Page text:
marshland birds

The outskirts of the cities that I’ve witnessed over the course of the past week have more and more come to resemble asymmetric warzones.


Farmsteads are surrounded by homogenized condo developments for retiring Torontonians, seemingly constructed in the blink of an eye, the inevitable coffee shops, Walmarts, and banks following in their footsteps. Abandoned lots teem with insurgencies of knotweed, goldenrod, and sumac, while new roads are dynamited through the hills, causing more and more mudslides and erasing any memories of thd remaining forests.

Me and my mom happened to drive through the Red Hill Valley Parkway when going home today. It was a planned road that was resisted for nearly five decades, by your fair share of environmentalists, indigenous groups, and a bunch of other groups, but it finally went through, and was opened in 2007. This may have been the most beautiful stretch of land that I’ve ever seen, the cliffs of old-growth hickories plummeted into verdant marshlands, still teeming with birds and deer. There were some minor ecological restoration initiatives done to lessen the severity of the development, but so much was lost in all of this, it’s heartbreaking.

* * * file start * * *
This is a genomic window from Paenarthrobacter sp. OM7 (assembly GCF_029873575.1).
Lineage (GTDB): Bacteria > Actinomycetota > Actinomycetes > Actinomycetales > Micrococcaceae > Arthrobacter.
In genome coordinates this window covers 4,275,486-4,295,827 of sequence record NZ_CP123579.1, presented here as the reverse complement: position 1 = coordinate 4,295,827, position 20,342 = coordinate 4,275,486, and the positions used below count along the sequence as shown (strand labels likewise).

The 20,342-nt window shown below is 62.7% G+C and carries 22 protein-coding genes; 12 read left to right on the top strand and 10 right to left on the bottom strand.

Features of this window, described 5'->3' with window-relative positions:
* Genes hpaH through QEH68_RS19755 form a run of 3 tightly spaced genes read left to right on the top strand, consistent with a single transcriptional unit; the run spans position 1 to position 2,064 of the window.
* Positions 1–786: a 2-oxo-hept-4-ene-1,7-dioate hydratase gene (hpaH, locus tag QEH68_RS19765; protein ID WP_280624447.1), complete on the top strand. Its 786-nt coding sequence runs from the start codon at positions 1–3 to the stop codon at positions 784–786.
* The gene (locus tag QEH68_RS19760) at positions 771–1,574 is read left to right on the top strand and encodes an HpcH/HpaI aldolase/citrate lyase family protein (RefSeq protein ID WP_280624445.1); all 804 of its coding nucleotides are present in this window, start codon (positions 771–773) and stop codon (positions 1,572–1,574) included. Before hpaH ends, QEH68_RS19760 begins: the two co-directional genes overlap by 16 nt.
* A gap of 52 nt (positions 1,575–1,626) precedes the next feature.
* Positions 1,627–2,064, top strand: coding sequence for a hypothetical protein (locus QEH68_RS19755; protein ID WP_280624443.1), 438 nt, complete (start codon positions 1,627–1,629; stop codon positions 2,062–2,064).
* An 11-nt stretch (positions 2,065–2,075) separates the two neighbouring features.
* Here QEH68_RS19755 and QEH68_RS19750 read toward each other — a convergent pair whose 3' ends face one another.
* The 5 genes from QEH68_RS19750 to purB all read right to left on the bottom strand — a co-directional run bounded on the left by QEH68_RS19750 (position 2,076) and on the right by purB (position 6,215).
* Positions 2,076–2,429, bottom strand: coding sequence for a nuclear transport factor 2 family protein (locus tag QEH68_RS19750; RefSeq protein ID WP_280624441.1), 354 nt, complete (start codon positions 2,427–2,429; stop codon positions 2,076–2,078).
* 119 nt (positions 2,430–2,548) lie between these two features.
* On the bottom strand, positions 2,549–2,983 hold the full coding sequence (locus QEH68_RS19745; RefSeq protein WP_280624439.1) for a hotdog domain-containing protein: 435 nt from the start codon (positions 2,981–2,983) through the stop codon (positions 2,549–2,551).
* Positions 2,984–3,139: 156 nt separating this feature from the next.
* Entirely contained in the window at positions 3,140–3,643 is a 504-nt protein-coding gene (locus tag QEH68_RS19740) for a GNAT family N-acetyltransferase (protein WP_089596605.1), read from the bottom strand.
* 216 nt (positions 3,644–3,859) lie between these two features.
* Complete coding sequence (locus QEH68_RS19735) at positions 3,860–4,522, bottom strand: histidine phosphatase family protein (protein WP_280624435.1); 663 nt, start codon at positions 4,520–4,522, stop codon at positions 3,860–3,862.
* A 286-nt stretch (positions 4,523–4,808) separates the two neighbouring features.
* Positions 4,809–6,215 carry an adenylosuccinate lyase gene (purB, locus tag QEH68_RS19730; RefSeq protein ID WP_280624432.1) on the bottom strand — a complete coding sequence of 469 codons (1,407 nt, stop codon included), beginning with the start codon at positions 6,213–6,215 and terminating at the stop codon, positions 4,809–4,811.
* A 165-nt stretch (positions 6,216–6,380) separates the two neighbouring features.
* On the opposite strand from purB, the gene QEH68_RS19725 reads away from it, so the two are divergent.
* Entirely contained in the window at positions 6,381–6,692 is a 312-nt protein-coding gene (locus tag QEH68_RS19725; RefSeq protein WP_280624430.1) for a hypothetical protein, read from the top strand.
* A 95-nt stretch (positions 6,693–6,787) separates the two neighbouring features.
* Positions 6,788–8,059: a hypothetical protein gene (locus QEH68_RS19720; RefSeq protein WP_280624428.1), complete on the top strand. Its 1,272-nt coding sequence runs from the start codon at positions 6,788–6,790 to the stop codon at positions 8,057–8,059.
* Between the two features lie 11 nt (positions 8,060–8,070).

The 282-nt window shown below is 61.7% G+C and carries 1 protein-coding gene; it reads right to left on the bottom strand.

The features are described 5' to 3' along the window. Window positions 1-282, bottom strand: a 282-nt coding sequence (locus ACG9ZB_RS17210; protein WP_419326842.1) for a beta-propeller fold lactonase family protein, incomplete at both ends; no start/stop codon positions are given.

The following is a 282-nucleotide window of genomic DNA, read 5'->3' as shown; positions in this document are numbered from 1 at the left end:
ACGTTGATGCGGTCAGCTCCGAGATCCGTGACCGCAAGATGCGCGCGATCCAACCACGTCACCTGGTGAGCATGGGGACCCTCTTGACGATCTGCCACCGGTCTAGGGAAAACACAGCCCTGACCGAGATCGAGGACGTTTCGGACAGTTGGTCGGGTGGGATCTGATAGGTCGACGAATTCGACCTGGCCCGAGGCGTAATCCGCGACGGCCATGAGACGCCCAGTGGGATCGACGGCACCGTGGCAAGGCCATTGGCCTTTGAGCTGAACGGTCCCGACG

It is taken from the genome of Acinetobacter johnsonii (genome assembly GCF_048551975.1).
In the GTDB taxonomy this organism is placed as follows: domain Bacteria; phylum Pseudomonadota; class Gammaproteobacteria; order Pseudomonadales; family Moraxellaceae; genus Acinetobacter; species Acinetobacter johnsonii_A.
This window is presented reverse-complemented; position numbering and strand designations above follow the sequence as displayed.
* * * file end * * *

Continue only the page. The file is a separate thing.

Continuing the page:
These lands that encircle the western shore of Lake Ontario have been burned for ash soap, mined for lime, clearcut for gold courses, warships, suburbs, and commodity crops. Vibrancy still lingers in the darkest recesses of this Belgium-sized metropolitan sacrifice zone, even as its most visible incarnations still cling to life on the cliffs, surrounded by the scurrying masses and machines of civilized humanity on all sides. I cannot ignore all that has been lost since the early 19th century, but I don’t know how to move past it, coming to terms with it all is crippling me. It hurts, so damn much, to see everything that you love in the world continously beaten, dissected, run-over, and annihilated. It fills me with fury, but a passive fury, a lifelong groan of grim acceptance.